Quaternary and Tertiary sediments and sedimentary rocks are the formations in the lake basin and environs. The Quaternary sediments are of marine and fluvial alluvium of recent age. Tertiary sediments comprise laterite, sandstones and clays of Warkalai formation.
The average annual runoff from the river system into the estuary is reported to be 76 cubic kilometers of freshwater. The basin drainage area is 1,700 km2 (660 mi2) and with an average annual rainfall of 2400 mm (94 in) it discharges 3.375 km3 (2,740,000 ac·ft) of flow annually. It acts as a flood storage lake thus protecting the thickly populated city of Quilon (Kollam) and the coastal land. The Kallada dam built across the Kallada river is 85.3 m high by 35 m long (280 ft by 115 ft) with a reservoir area of 23 km2 (8.9 mi2) with a storage volume of 0.505 km3 (409,000 ac·ft). Though it provides irrigation to 61630 ha for paddy and upland crops, it has aggravated the salinity ingress into the wetland and the river due to reduced outflows during summer months.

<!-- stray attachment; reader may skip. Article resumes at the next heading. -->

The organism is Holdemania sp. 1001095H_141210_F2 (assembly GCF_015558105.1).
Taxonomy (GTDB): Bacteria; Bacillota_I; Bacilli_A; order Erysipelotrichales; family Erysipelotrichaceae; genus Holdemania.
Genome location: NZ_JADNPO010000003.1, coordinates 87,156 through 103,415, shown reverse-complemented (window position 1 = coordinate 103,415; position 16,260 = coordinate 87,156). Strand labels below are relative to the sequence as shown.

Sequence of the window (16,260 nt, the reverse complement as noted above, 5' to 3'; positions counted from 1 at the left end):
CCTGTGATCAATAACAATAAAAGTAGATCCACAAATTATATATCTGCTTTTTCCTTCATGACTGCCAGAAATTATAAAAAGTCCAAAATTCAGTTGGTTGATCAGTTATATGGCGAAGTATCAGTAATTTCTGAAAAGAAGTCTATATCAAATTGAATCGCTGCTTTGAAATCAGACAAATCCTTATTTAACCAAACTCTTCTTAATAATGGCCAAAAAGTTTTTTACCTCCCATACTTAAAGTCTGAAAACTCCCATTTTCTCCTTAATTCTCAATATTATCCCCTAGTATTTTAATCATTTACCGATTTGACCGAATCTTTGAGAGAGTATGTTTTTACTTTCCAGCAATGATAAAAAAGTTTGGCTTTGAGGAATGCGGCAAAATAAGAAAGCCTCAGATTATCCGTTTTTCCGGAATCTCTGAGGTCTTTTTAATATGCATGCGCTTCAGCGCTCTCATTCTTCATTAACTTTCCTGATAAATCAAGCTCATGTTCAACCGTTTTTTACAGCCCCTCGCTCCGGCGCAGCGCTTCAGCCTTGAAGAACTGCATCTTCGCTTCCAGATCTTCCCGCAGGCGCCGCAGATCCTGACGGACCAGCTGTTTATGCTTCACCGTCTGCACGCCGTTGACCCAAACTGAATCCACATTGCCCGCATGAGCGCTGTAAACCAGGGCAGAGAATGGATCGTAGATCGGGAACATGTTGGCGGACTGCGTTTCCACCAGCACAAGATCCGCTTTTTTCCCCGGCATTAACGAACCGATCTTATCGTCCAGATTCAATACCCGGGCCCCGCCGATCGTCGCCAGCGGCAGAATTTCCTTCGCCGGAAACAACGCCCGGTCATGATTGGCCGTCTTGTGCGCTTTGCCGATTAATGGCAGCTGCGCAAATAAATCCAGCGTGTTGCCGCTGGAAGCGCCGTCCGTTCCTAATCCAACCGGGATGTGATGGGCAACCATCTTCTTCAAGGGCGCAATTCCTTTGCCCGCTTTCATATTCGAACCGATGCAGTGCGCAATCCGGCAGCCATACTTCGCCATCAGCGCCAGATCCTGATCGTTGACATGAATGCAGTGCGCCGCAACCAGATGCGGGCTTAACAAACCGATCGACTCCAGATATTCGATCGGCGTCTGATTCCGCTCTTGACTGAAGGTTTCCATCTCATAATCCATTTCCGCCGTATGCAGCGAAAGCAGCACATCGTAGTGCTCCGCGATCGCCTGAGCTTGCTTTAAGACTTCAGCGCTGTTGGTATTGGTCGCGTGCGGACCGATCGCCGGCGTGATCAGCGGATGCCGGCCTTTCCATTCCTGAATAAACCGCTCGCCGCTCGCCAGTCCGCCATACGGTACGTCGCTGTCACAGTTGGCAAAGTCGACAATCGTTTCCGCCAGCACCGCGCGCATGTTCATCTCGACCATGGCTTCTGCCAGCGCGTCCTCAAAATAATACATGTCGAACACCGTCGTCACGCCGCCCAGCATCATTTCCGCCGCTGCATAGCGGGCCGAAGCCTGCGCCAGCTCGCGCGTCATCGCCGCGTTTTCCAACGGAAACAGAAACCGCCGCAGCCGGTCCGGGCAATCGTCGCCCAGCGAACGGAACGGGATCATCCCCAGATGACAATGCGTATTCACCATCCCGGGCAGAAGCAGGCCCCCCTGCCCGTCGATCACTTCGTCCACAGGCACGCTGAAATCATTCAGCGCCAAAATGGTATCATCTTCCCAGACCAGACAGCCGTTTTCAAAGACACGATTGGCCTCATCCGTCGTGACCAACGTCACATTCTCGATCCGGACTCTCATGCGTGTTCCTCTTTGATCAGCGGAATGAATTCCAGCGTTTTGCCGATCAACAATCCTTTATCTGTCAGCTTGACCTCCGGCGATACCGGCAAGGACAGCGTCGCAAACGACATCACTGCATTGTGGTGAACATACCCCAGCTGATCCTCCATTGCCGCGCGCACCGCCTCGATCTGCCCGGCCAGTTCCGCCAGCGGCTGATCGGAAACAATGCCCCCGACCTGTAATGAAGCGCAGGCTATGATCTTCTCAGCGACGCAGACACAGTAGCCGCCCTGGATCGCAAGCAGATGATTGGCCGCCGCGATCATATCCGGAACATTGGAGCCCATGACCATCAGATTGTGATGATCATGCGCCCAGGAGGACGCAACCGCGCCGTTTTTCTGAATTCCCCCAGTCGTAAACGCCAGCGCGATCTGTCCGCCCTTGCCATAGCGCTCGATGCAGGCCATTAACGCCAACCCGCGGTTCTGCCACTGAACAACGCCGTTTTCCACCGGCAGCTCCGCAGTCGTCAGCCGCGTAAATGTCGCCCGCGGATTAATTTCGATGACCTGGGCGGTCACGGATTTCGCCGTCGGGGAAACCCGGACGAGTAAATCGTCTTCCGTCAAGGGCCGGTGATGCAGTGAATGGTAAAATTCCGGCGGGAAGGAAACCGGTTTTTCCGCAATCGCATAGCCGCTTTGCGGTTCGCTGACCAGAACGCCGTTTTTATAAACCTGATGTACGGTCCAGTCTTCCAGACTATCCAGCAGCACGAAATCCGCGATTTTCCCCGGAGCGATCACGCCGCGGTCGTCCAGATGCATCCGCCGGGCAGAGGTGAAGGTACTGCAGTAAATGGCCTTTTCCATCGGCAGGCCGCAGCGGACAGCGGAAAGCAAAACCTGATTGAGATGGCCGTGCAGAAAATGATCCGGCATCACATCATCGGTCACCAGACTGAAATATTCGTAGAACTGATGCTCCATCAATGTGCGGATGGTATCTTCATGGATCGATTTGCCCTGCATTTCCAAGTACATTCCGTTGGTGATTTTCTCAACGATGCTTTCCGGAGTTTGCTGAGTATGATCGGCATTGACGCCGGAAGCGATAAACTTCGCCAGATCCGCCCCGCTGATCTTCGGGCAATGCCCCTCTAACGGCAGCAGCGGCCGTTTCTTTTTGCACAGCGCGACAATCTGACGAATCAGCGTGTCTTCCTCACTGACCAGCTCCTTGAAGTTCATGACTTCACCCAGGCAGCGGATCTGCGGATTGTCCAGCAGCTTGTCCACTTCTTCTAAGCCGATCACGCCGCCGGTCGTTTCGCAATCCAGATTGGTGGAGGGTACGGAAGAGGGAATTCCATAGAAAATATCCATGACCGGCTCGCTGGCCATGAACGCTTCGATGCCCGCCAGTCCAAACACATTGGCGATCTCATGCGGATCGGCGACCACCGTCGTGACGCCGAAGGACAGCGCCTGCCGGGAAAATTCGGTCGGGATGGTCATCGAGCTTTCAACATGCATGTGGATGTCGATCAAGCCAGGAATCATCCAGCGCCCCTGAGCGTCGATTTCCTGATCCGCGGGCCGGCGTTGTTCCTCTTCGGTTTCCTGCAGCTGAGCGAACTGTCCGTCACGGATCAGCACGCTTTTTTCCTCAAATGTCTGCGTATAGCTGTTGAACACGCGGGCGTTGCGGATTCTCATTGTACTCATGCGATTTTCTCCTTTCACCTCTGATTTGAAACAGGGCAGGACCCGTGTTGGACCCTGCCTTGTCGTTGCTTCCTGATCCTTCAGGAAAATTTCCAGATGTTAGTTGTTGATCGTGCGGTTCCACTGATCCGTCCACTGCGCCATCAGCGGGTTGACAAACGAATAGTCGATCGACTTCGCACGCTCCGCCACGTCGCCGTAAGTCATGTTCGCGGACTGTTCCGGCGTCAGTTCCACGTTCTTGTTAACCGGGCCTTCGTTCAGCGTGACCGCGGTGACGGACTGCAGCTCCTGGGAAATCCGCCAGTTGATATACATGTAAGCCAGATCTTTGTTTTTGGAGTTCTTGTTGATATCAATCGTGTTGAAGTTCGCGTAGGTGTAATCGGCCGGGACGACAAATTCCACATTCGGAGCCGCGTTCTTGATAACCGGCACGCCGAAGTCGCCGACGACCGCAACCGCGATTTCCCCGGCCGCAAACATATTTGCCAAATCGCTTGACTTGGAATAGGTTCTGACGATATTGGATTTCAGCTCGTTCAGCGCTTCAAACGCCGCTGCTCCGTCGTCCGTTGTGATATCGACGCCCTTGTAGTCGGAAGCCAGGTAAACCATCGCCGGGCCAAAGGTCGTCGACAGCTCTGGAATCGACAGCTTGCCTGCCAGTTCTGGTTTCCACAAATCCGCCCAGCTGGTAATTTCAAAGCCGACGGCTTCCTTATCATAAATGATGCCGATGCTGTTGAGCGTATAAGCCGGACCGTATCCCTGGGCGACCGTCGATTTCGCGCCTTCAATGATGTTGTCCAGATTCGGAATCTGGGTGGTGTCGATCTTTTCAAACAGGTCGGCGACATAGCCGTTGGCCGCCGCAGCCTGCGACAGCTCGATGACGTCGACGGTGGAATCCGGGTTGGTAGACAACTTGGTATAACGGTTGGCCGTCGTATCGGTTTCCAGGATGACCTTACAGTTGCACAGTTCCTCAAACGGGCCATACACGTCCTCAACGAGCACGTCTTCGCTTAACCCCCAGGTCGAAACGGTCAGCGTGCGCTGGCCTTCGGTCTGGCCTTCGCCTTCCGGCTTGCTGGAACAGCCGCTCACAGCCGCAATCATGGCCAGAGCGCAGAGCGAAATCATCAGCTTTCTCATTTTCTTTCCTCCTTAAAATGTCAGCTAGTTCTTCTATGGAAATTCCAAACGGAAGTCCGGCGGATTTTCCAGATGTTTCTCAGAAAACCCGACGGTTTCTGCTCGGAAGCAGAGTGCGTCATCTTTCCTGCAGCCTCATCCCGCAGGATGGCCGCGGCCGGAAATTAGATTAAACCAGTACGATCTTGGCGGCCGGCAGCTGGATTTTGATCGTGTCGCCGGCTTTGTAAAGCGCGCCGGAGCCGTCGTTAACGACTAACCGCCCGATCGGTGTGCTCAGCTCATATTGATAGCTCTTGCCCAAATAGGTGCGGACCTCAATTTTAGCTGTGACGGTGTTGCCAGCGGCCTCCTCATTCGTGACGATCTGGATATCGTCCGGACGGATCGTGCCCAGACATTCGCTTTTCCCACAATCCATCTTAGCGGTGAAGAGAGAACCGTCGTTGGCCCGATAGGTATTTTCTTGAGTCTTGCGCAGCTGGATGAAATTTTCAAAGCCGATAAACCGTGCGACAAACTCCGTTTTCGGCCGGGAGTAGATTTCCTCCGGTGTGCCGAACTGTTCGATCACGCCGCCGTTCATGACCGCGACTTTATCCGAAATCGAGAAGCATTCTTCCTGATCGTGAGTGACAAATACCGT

Temperatures recorded in the area are a maximum of 27.5 °C (81.5 °F) and a minimum of 25.5 °C (77.9 °F). The climate is hot and humid during April–May while cool during December–January.